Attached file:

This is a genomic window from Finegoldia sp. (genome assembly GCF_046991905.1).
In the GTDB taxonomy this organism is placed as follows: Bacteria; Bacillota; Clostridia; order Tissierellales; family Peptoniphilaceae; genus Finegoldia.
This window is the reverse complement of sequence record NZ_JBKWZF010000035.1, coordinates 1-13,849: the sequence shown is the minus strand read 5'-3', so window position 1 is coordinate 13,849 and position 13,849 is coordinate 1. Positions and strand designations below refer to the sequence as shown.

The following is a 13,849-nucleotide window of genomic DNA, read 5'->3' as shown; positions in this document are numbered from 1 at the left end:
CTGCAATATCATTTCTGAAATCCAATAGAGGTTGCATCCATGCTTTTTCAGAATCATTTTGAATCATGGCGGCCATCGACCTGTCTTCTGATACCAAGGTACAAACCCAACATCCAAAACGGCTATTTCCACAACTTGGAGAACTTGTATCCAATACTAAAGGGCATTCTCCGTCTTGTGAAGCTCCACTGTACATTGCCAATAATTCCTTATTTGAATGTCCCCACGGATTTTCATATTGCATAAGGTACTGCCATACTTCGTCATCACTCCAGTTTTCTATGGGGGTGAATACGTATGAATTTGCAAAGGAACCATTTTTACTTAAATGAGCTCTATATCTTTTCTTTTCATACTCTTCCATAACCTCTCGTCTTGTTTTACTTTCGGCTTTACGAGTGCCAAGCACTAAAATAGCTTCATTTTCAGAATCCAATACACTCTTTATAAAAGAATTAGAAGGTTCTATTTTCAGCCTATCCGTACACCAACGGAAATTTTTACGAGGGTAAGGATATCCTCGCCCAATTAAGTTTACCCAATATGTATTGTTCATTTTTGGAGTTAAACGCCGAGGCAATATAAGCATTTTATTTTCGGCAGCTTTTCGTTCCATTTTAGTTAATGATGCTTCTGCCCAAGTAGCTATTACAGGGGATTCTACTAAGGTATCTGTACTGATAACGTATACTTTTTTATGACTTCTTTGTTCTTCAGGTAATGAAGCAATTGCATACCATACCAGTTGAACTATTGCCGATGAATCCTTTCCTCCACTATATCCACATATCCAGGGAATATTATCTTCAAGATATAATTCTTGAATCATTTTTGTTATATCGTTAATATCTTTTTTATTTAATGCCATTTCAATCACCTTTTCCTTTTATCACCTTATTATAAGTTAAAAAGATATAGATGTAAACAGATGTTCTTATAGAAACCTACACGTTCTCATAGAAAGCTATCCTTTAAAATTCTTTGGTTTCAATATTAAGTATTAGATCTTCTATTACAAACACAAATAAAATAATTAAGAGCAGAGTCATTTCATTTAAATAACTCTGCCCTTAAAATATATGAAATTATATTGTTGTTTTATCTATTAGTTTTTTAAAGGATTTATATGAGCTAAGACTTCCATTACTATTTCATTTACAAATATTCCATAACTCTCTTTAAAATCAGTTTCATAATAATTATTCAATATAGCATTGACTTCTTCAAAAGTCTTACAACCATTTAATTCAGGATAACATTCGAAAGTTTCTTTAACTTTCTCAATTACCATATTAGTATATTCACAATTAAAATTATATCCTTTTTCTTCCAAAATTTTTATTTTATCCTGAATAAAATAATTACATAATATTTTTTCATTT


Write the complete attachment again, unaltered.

This is a genomic window from Finegoldia sp. (genome assembly GCF_046991905.1).
In the GTDB taxonomy this organism is placed as follows: Bacteria; Bacillota; Clostridia; order Tissierellales; family Peptoniphilaceae; genus Finegoldia.
This window is the reverse complement of sequence record NZ_JBKWZF010000035.1, coordinates 1-13,849: the sequence shown is the minus strand read 5'-3', so window position 1 is coordinate 13,849 and position 13,849 is coordinate 1. Positions and strand designations below refer to the sequence as shown.

The following is a 13,849-nucleotide window of genomic DNA, read 5'->3' as shown; positions in this document are numbered from 1 at the left end:
CTGCAATATCATTTCTGAAATCCAATAGAGGTTGCATCCATGCTTTTTCAGAATCATTTTGAATCATGGCGGCCATCGACCTGTCTTCTGATACCAAGGTACAAACCCAACATCCAAAACGGCTATTTCCACAACTTGGAGAACTTGTATCCAATACTAAAGGGCATTCTCCGTCTTGTGAAGCTCCACTGTACATTGCCAATAATTCCTTATTTGAATGTCCCCACGGATTTTCATATTGCATAAGGTACTGCCATACTTCGTCATCACTCCAGTTTTCTATGGGGGTGAATACGTATGAATTTGCAAAGGAACCATTTTTACTTAAATGAGCTCTATATCTTTTCTTTTCATACTCTTCCATAACCTCTCGTCTTGTTTTACTTTCGGCTTTACGAGTGCCAAGCACTAAAATAGCTTCATTTTCAGAATCCAATACACTCTTTATAAAAGAATTAGAAGGTTCTATTTTCAGCCTATCCGTACACCAACGGAAATTTTTACGAGGGTAAGGATATCCTCGCCCAATTAAGTTTACCCAATATGTATTGTTCATTTTTGGAGTTAAACGCCGAGGCAATATAAGCATTTTATTTTCGGCAGCTTTTCGTTCCATTTTAGTTAATGATGCTTCTGCCCAAGTAGCTATTACAGGGGATTCTACTAAGGTATCTGTACTGATAACGTATACTTTTTTATGACTTCTTTGTTCTTCAGGTAATGAAGCAATTGCATACCATACCAGTTGAACTATTGCCGATGAATCCTTTCCTCCACTATATCCACATATCCAGGGAATATTATCTTCAAGATATAATTCTTGAATCATTTTTGTTATATCGTTAATATCTTTTTTATTTAATGCCATTTCAATCACCTTTTCCTTTTATCACCTTATTATAAGTTAAAAAGATATAGATGTAAACAGATGTTCTTATAGAAACCTACACGTTCTCATAGAAAGCTATCCTTTAAAATTCTTTGGTTTCAATATTAAGTATTAGATCTTCTATTACAAACACAAATAAAATAATTAAGAGCAGAGTCATTTCATTTAAATAACTCTGCCCTTAAAATATATGAAATTATATTGTTGTTTTATCTATTAGTTTTTTAAAGGATTTATATGAGCTAAGACTTCCATTACTATTTCATTTACAAATATTCCATAACTCTCTTTAAAATCAGTTTCATAATAATTATTCAATATAGCATTGACTTCTTCAAAAGTCTTACAACCATTTAATTCAGGATAACATTCGAAAGTTTCTTTAACTTTCTCAATTACCATATTAGTATATTCACAATTAAAATTATATCCTTTTTCTTCCAAAATTTTTATTTTATCCTGAATAAAATAATTACATAATATTTTTTCATTT